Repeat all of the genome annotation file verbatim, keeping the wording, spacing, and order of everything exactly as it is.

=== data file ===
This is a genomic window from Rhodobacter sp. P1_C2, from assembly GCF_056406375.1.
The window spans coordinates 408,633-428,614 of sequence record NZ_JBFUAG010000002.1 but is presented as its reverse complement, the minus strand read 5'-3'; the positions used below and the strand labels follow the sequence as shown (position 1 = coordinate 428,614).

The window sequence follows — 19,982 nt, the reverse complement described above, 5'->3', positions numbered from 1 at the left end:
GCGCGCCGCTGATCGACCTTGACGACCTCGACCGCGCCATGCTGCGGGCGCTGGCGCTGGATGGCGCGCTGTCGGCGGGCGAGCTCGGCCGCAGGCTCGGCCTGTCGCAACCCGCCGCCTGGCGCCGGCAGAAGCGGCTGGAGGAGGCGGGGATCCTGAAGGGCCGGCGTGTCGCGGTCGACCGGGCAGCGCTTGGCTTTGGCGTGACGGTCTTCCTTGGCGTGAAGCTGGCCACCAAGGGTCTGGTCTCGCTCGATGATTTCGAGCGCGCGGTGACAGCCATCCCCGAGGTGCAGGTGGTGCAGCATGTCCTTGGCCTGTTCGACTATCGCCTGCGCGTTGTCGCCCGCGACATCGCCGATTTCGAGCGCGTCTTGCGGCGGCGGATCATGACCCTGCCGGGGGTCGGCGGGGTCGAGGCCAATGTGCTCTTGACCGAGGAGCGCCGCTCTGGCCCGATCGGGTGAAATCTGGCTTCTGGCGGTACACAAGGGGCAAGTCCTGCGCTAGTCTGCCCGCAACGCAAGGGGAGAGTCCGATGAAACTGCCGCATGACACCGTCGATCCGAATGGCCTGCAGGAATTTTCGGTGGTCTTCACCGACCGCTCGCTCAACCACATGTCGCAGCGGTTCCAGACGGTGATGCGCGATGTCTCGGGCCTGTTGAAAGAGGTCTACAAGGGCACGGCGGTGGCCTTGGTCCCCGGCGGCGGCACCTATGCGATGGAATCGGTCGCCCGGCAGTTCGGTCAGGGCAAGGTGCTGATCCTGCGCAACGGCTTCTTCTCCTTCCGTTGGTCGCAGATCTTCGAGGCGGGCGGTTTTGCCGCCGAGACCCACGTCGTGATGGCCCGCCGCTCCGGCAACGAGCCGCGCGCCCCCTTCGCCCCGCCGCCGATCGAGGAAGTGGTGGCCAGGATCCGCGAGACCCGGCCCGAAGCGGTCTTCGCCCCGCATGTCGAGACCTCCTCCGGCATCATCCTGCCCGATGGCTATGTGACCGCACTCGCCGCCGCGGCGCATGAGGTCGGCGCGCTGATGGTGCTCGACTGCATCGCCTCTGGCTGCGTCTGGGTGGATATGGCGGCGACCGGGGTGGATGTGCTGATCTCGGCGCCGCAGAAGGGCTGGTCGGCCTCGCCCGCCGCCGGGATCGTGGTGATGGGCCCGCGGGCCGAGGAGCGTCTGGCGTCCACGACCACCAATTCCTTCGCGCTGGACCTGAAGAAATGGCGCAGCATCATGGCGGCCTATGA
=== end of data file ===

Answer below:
This is a genomic window from Rhodobacter sp. P1_C2, from assembly GCF_056406375.1.
The window spans coordinates 408,633-428,614 of sequence record NZ_JBFUAG010000002.1 but is presented as its reverse complement, the minus strand read 5'-3'; the positions used below and the strand labels follow the sequence as shown (position 1 = coordinate 428,614).

The window sequence follows — 19,982 nt, the reverse complement described above, 5'->3', positions numbered from 1 at the left end:
GCGCGCCGCTGATCGACCTTGACGACCTCGACCGCGCCATGCTGCGGGCGCTGGCGCTGGATGGCGCGCTGTCGGCGGGCGAGCTCGGCCGCAGGCTCGGCCTGTCGCAACCCGCCGCCTGGCGCCGGCAGAAGCGGCTGGAGGAGGCGGGGATCCTGAAGGGCCGGCGTGTCGCGGTCGACCGGGCAGCGCTTGGCTTTGGCGTGACGGTCTTCCTTGGCGTGAAGCTGGCCACCAAGGGTCTGGTCTCGCTCGATGATTTCGAGCGCGCGGTGACAGCCATCCCCGAGGTGCAGGTGGTGCAGCATGTCCTTGGCCTGTTCGACTATCGCCTGCGCGTTGTCGCCCGCGACATCGCCGATTTCGAGCGCGTCTTGCGGCGGCGGATCATGACCCTGCCGGGGGTCGGCGGGGTCGAGGCCAATGTGCTCTTGACCGAGGAGCGCCGCTCTGGCCCGATCGGGTGAAATCTGGCTTCTGGCGGTACACAAGGGGCAAGTCCTGCGCTAGTCTGCCCGCAACGCAAGGGGAGAGTCCGATGAAACTGCCGCATGACACCGTCGATCCGAATGGCCTGCAGGAATTTTCGGTGGTCTTCACCGACCGCTCGCTCAACCACATGTCGCAGCGGTTCCAGACGGTGATGCGCGATGTCTCGGGCCTGTTGAAAGAGGTCTACAAGGGCACGGCGGTGGCCTTGGTCCCCGGCGGCGGCACCTATGCGATGGAATCGGTCGCCCGGCAGTTCGGTCAGGGCAAGGTGCTGATCCTGCGCAACGGCTTCTTCTCCTTCCGTTGGTCGCAGATCTTCGAGGCGGGCGGTTTTGCCGCCGAGACCCACGTCGTGATGGCCCGCCGCTCCGGCAACGAGCCGCGCGCCCCCTTCGCCCCGCCGCCGATCGAGGAAGTGGTGGCCAGGATCCGCGAGACCCGGCCCGAAGCGGTCTTCGCCCCGCATGTCGAGACCTCCTCCGGCATCATCCTGCCCGATGGCTATGTGACCGCACTCGCCGCCGCGGCGCATGAGGTCGGCGCGCTGATGGTGCTCGACTGCATCGCCTCTGGCTGCGTCTGGGTGGATATGGCGGCGACCGGGGTGGATGTGCTGATCTCGGCGCCGCAGAAGGGCTGGTCGGCCTCGCCCGCCGCCGGGATCGTGGTGATGGGCCCGCGGGCCGAGGAGCGTCTGGCGTCCACGACCACCAATTCCTTCGCGCTGGACCTGAAGAAATGGCGCAGCATCATGGCGGCCTATGA